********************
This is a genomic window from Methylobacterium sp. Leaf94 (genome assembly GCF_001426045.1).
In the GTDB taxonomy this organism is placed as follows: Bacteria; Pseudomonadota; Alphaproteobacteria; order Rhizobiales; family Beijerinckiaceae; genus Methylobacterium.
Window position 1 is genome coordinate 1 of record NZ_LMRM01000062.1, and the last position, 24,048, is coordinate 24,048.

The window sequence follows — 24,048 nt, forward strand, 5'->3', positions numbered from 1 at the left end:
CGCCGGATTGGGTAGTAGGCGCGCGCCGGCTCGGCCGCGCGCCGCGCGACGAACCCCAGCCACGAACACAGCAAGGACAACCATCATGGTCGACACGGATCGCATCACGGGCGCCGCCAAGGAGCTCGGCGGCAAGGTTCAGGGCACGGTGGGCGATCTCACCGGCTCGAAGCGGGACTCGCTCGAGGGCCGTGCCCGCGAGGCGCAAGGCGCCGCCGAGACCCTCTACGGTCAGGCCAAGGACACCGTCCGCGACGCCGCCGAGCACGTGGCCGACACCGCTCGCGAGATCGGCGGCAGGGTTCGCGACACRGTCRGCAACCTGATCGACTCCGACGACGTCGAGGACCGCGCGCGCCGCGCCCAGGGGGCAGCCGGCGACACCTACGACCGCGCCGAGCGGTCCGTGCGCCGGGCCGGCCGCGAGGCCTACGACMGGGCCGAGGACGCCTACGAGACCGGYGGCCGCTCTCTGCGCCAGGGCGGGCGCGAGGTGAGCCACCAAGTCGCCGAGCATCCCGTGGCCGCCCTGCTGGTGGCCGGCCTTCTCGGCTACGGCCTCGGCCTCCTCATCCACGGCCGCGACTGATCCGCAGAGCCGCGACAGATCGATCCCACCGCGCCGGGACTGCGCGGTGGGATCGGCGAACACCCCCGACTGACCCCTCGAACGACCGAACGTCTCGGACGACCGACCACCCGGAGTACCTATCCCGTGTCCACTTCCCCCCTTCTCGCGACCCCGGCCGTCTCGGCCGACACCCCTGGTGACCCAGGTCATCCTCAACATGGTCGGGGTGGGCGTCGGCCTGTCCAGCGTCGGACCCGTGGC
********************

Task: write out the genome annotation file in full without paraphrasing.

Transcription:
This is a genomic window from Methylobacterium sp. Leaf94 (genome assembly GCF_001426045.1).
In the GTDB taxonomy this organism is placed as follows: Bacteria; Pseudomonadota; Alphaproteobacteria; order Rhizobiales; family Beijerinckiaceae; genus Methylobacterium.
Window position 1 is genome coordinate 1 of record NZ_LMRM01000062.1, and the last position, 24,048, is coordinate 24,048.

The window sequence follows — 24,048 nt, forward strand, 5'->3', positions numbered from 1 at the left end:
CGCCGGATTGGGTAGTAGGCGCGCGCCGGCTCGGCCGCGCGCCGCGCGACGAACCCCAGCCACGAACACAGCAAGGACAACCATCATGGTCGACACGGATCGCATCACGGGCGCCGCCAAGGAGCTCGGCGGCAAGGTTCAGGGCACGGTGGGCGATCTCACCGGCTCGAAGCGGGACTCGCTCGAGGGCCGTGCCCGCGAGGCGCAAGGCGCCGCCGAGACCCTCTACGGTCAGGCCAAGGACACCGTCCGCGACGCCGCCGAGCACGTGGCCGACACCGCTCGCGAGATCGGCGGCAGGGTTCGCGACACRGTCRGCAACCTGATCGACTCCGACGACGTCGAGGACCGCGCGCGCCGCGCCCAGGGGGCAGCCGGCGACACCTACGACCGCGCCGAGCGGTCCGTGCGCCGGGCCGGCCGCGAGGCCTACGACMGGGCCGAGGACGCCTACGAGACCGGYGGCCGCTCTCTGCGCCAGGGCGGGCGCGAGGTGAGCCACCAAGTCGCCGAGCATCCCGTGGCCGCCCTGCTGGTGGCCGGCCTTCTCGGCTACGGCCTCGGCCTCCTCATCCACGGCCGCGACTGATCCGCAGAGCCGCGACAGATCGATCCCACCGCGCCGGGACTGCGCGGTGGGATCGGCGAACACCCCCGACTGACCCCTCGAACGACCGAACGTCTCGGACGACCGACCACCCGGAGTACCTATCCCGTGTCCACTTCCCCCCTTCTCGCGACCCCGGCCGTCTCGGCCGACACCCCTGGTGACCCAGGTCATCCTCAACATGGTCGGGGTGGGCGTCGGCCTGTCCAGCGTCGGACCCGTGGC